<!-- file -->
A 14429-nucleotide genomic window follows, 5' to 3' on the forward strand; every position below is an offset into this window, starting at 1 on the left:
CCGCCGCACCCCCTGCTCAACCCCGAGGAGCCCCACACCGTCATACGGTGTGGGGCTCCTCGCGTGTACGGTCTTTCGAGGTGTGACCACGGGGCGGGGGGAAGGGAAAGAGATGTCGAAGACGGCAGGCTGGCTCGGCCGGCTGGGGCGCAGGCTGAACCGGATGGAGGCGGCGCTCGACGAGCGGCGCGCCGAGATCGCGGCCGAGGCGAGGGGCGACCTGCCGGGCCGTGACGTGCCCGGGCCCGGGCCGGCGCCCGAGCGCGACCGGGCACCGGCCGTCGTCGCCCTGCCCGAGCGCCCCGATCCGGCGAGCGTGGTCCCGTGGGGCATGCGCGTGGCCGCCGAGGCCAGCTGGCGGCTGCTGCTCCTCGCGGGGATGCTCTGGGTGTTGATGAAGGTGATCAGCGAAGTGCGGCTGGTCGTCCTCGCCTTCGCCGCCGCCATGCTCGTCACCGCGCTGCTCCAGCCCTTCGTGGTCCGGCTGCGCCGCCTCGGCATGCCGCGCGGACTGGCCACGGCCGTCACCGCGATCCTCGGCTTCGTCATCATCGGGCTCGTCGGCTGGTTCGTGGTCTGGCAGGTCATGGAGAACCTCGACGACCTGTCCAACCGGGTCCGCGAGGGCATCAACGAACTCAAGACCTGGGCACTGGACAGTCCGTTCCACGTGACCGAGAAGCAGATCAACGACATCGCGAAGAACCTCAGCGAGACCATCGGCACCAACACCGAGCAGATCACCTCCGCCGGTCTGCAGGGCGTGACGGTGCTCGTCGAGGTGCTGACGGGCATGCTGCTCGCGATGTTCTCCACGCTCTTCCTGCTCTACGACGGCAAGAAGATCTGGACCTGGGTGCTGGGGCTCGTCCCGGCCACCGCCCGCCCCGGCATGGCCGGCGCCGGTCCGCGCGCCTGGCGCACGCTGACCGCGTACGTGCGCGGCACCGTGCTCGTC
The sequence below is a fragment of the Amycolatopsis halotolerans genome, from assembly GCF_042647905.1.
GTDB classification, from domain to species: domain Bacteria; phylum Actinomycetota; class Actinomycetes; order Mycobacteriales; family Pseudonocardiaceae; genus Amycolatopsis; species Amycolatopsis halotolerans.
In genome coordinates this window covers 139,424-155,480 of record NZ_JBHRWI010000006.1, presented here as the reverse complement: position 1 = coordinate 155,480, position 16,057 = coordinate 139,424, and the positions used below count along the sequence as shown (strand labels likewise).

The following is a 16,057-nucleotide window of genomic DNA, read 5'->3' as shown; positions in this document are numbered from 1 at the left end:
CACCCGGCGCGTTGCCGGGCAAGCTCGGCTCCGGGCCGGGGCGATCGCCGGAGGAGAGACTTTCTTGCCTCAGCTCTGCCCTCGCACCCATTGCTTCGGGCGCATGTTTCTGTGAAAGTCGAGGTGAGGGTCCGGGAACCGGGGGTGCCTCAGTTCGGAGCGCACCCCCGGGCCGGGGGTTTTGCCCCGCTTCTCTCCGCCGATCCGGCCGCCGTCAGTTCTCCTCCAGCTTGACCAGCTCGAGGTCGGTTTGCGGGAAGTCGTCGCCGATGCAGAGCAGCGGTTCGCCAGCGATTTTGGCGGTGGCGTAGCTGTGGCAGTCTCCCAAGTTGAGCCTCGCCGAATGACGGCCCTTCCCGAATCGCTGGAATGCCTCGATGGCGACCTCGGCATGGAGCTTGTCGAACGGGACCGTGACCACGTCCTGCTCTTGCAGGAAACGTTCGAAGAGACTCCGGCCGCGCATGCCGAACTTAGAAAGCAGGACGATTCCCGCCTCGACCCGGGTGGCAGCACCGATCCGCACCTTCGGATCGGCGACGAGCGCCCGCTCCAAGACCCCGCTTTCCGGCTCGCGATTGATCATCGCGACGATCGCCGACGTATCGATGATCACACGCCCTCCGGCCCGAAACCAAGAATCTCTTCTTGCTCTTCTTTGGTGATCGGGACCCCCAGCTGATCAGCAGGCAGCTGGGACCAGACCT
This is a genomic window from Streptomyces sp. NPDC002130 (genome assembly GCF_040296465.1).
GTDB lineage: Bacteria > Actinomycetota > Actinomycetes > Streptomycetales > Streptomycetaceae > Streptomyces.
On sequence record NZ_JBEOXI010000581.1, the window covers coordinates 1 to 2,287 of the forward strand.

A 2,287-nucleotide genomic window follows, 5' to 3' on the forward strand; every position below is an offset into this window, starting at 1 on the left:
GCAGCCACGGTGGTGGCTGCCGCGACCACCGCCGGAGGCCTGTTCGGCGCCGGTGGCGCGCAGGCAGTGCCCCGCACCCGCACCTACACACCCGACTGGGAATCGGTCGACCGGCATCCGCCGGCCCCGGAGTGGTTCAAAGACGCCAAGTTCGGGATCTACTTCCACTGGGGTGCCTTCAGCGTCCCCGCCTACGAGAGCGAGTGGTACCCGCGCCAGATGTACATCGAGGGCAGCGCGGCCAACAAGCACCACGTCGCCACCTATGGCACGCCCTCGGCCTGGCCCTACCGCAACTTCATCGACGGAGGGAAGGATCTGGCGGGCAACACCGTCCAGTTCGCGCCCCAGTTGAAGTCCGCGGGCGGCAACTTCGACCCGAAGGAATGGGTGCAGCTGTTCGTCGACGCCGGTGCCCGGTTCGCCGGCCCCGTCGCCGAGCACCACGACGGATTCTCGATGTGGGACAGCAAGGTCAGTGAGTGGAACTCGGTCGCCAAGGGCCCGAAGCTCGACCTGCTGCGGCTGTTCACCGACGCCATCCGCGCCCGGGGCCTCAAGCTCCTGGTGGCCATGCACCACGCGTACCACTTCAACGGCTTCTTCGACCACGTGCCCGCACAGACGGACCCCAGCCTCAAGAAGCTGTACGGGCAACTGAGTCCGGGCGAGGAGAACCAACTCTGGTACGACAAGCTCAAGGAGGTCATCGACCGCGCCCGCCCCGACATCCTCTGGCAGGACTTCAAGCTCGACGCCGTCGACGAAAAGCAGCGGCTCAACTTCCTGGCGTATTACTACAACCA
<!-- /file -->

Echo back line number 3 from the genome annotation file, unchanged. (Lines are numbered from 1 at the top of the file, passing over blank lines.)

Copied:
The sequence below is a fragment of the Amycolatopsis halotolerans genome, from assembly GCF_042647905.1.